Supplementary Materials

The supplementary materials are available online at http://www.mdpi.com/2079-7737/7/2/26/s1: Figure S1: The aluminium anode, Figure S2: Top view of the actual experimental setup, Figure S3: Geographical location, Figure S4: Electrical output of abiotic BBV systems during 7 days of experimental run, Figure S5: Electrical output of BBV systems during the entire experimental run of 35 days, Figure S6: Optical density vs chlorophyll extraction; Table S1: ANOVA test for the difference between the maximum of chlorophyll density reached in samples of cell suspension taken from BBV systems and the unwired negative controls, Table S2: ANOVA test for the difference between the total chlorophyll concentration accumulated on the anodic biofilm of BBV systems and the unwired negative controls, Table S3: correlation coefficient for the cumulative daily light photon flux versus the cumulative daily charge for the BBV-1, Table S4: correlation coefficient for the cumulative daily light photon flux versus the cumulative daily charge for the BBV-2, Table S5: correlation coefficient for the cell density versus the cumulative daily charge for the BBV-1, Table S6: correlation coefficient for the cell density versus the cumulative daily charge for the BBV-2, Table S7: correlation coefficient for the time versus the cumulative daily charge for the BBV-1, Table S8: correlation coefficient for the time versus the cumulative daily charge for the BBV-2.

Acknowledgments

The authors would like to acknowledge the BBSRC NiBB PHYCONET (BBSRC BB/L013789/1) for a studentship to P. Bateson and the Leverhulme Trust for support to P. Bombelli. The BBV prototype was designed and constructed at the Institute for Advanced Architecture of Catalonia (IAAC) within the context of the MAA Master in Advanced Architecture, with financial support for prototyping from OpenPlant and BBSRC PHYCONET. Anthony S. Riseley received funding from the People Programme (Marie Curie Actions) of the European Union’s Seventh Framework Programme FP7/2007–2013/under Research Executive Agency grant agreement no. 317184. We would also like to thank Samir Ujam and Brian O’Sullivan from UCL Biochemical Engineering for helpful discussions on the electrical setup at the Bernard Katz Building.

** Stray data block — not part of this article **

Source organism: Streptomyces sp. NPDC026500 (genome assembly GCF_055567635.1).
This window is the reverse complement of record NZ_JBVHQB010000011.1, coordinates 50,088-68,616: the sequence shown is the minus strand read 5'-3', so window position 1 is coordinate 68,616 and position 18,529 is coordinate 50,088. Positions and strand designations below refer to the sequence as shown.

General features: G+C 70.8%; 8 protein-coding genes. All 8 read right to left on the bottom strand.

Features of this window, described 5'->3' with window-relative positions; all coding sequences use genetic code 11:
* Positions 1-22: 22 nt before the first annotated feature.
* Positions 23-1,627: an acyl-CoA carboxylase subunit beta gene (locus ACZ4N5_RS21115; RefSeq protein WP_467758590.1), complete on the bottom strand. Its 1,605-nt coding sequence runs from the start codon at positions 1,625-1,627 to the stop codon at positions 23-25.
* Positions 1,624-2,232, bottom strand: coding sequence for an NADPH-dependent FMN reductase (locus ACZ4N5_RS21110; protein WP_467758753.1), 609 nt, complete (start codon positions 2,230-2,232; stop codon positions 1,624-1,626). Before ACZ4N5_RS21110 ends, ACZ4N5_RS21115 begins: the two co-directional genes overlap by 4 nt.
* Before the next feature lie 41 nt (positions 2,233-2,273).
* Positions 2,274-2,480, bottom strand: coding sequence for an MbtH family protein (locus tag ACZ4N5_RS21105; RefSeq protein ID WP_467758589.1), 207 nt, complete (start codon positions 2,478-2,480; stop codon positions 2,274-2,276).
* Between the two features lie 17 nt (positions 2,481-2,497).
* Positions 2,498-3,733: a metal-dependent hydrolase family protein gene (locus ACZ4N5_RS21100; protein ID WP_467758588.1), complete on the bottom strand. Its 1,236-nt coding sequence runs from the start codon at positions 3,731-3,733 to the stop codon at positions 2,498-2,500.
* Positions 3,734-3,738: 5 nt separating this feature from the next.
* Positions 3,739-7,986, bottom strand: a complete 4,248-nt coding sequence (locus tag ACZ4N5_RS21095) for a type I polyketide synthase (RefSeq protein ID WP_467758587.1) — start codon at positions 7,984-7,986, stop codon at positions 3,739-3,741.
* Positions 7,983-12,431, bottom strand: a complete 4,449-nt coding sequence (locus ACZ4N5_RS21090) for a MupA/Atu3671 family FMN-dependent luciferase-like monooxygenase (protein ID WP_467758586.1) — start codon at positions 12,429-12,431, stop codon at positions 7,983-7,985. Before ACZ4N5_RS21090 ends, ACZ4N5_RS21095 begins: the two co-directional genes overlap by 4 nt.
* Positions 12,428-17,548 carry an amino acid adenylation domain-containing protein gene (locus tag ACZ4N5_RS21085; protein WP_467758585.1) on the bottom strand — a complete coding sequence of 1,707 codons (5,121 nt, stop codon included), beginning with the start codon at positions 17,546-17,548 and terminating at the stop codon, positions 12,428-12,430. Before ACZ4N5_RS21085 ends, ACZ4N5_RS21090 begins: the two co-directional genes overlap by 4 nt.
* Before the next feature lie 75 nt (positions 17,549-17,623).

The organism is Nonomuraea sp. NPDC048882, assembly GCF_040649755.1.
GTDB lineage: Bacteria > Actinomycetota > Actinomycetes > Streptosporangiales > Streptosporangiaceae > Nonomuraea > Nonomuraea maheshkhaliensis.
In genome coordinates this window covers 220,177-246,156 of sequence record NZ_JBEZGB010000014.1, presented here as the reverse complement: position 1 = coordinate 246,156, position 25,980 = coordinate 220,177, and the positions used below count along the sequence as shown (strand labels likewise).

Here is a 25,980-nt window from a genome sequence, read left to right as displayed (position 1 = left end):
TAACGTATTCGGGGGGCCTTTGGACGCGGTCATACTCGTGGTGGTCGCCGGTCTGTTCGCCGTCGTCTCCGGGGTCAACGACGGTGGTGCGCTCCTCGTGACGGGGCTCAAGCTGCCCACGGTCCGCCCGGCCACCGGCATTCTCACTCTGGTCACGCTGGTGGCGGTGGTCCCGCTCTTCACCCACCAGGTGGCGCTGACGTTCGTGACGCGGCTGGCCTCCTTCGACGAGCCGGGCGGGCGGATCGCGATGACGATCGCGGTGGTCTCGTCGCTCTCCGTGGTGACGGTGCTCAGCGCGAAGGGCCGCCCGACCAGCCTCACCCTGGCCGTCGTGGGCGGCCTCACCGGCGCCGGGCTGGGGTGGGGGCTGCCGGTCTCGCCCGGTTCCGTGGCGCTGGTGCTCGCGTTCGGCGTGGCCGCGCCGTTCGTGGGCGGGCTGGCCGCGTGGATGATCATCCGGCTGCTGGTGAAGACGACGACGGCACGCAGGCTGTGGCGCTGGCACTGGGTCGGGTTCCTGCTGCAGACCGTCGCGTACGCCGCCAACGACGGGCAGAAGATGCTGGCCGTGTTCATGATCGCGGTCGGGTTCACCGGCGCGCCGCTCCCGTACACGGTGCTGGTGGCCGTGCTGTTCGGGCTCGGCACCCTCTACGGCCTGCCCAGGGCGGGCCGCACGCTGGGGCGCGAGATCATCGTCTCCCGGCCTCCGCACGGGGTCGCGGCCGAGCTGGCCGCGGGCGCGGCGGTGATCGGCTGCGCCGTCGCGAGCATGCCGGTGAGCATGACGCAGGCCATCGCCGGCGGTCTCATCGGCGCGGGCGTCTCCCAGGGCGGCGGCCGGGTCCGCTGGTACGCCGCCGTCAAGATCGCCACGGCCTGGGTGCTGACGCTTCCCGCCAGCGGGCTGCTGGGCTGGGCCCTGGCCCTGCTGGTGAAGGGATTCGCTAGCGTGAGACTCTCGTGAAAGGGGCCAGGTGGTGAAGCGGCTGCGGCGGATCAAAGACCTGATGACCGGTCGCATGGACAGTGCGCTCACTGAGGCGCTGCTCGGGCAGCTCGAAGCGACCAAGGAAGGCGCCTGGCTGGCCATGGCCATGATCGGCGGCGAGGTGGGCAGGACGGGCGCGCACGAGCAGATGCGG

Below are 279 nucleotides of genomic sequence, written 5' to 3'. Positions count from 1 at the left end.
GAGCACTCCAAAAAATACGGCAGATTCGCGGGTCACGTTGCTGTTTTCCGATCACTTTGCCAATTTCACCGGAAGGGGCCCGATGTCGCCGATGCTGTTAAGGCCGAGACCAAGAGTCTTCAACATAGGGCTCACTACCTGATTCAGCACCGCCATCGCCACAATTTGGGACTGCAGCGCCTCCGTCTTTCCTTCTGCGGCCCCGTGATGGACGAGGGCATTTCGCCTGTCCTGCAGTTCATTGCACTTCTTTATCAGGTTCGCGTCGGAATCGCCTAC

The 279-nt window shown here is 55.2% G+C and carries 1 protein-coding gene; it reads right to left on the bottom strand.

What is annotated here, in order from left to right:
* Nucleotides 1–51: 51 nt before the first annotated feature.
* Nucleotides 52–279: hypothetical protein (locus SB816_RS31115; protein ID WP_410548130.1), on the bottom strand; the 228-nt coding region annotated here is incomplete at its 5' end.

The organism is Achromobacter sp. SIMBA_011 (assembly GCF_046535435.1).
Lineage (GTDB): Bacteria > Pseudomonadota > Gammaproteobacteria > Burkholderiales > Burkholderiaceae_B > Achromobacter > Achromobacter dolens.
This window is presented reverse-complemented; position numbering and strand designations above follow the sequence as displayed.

Author Contributions

P.B., C.J.H., and B.M.P. conceived and designed the experiments; E.J., A.S.M., C.F., M.K., and N.C. designed and built the BBV systems; P.B., A.S.R., and J.E.H.F. performed the experiments; P.B., P.B., C.J.H., and B.M.P. analysed the data; all the authors contributed to writing and reviewing the paper.

Conflicts of Interest

The authors declare no conflict of interest. The funding sponsors had no role in the design of the study; in the collection, analyses, or interpretation of data; in the writing of the manuscript, and in the decision to publish the results. This paper reflects only the views of the authors, and the European Union is not liable for any use that may be made of the information contained therein.

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Figure 1. The Bio-Bottle-Voltaic (BBV) system. (A) The actual BBV system. (B) Schematic cross section of the components forming the lid of the BBV system. (C) A 3D semi-exploded view of the components forming the lid of the BBV system.
Figure 1. The Bio-Bottle-Voltaic (BBV) system. (A) The actual BBV system. (B) Schematic cross section of the components forming the lid of the BBV system. (C) A 3D semi-exploded view of the components forming the lid of the BBV system.